Shades of Grey

Sometimes, it seems that certain authors have all the writing power they need, but not enough ideas: either they stop after one or two tries (I’m looking at you, Harper Lee) or they circle around and around the same idea without ever getting much further. Sometimes, it seems that certain authors have the ideas and the power to put them on paper. Great ideas are coming out of their ears, falling out of their pockets, pounds of ideas, they’re giving them away on the corners, and they can write them: short stories, novels, pamphlets, kids’ books, TV scripts. Think of Michael Chabon, Neil Gaiman, Hugo, Dickens. And then there are the authors who have plenty of ideas — ideas a-popping, ideas for free! — but somehow they just can’t get there and live up to the promise of those glorious thoughts. For me, Jasper Fforde is one of those authors.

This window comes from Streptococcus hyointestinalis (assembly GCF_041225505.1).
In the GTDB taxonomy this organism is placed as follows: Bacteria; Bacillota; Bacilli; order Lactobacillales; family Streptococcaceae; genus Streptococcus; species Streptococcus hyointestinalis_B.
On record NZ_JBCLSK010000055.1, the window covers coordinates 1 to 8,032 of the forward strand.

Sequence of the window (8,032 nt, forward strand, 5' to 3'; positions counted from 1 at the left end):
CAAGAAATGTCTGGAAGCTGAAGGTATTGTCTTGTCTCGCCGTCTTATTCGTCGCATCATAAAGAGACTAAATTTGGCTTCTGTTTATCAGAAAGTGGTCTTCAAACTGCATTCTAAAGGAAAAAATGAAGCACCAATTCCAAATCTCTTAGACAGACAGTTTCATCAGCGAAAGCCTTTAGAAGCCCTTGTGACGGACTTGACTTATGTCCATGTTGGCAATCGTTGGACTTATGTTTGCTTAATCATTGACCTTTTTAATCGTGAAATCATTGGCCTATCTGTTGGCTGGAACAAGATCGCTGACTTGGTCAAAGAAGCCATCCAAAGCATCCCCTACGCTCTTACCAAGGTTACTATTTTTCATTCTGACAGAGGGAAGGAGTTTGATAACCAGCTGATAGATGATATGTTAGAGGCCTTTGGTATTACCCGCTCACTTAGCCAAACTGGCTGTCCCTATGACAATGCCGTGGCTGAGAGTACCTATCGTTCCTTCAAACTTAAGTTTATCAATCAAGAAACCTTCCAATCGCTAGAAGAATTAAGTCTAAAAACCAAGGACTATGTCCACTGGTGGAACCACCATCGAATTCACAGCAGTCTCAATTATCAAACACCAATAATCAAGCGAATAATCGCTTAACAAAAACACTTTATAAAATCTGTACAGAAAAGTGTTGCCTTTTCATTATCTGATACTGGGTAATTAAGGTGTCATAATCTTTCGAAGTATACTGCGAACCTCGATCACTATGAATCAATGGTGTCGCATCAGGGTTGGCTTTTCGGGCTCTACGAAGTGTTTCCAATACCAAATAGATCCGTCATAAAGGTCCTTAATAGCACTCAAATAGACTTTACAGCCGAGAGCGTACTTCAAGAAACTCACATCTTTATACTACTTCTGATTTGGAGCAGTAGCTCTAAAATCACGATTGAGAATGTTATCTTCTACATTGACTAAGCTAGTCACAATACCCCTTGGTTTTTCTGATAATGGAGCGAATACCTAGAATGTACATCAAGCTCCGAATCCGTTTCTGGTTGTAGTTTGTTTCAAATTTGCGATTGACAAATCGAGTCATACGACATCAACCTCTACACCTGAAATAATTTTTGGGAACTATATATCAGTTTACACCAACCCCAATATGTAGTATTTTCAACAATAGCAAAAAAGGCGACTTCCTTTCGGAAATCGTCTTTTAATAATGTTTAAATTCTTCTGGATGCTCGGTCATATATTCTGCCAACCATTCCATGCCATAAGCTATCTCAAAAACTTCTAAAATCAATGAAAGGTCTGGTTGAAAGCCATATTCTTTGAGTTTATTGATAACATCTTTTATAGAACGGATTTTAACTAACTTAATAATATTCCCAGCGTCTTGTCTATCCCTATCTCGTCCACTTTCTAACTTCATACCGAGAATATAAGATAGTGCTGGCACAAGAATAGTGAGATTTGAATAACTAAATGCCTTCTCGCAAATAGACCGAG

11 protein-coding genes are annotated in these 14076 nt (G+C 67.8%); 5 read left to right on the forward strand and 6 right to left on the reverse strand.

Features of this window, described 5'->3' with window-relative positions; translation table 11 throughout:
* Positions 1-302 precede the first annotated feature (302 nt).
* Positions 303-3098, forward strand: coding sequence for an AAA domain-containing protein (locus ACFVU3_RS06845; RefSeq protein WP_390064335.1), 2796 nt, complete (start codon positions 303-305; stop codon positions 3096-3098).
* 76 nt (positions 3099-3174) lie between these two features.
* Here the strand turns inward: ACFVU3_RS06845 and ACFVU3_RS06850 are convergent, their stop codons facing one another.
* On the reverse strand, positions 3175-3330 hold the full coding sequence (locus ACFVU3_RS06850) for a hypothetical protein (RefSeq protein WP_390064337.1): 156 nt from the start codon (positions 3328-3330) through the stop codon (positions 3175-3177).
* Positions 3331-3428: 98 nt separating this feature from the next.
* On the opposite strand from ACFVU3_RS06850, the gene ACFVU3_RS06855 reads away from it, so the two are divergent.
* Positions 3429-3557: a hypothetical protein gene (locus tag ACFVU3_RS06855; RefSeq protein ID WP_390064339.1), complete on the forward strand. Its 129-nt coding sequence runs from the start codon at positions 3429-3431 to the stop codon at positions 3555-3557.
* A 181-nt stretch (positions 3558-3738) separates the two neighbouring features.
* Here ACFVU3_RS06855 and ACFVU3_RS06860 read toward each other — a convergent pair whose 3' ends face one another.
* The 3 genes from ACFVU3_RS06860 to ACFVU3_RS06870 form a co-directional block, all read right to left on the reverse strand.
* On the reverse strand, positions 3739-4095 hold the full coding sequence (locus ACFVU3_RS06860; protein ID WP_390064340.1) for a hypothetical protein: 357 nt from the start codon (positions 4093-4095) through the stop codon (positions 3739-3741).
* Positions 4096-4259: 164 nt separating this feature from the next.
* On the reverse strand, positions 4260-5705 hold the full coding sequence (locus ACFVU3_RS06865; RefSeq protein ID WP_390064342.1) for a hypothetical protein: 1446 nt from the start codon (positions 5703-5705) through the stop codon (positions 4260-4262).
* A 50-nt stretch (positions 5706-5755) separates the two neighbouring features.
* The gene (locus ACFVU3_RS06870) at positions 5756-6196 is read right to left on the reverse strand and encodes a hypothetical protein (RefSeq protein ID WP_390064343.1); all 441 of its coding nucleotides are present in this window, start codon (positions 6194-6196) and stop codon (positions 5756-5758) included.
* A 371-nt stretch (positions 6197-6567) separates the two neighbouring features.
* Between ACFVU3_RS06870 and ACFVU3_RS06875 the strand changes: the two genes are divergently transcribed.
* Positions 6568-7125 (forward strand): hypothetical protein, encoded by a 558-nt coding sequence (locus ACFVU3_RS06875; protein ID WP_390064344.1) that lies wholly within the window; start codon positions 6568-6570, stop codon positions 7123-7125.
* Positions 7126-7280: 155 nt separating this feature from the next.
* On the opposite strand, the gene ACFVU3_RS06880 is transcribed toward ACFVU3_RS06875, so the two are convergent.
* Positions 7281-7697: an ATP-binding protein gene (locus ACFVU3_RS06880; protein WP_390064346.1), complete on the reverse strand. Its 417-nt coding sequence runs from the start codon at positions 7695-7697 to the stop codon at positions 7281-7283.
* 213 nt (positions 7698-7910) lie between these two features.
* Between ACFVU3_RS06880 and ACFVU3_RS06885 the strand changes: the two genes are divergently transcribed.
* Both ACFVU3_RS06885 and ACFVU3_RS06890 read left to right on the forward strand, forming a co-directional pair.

A few years ago, I read The Eyre Affair and found it disappointing. I loved the concept — a world where books and their characters were like the celebrities and rock stars of our world, where huge groups of fans really loved and knew and cared about literature, and passion about the written word could spawn not only adoration but its darker side — crime. But the brilliantly daffy world-building didn’t save the book from its damp characterization. Thursday Next was half detective, half Bridget Jones, and it didn’t work well for me. Jane Eyre herself, unforgivably, was passive and dull. The dialogue was listless, and the jokes were frenetic and repetitive, as if Fforde didn’t quite trust us to get it.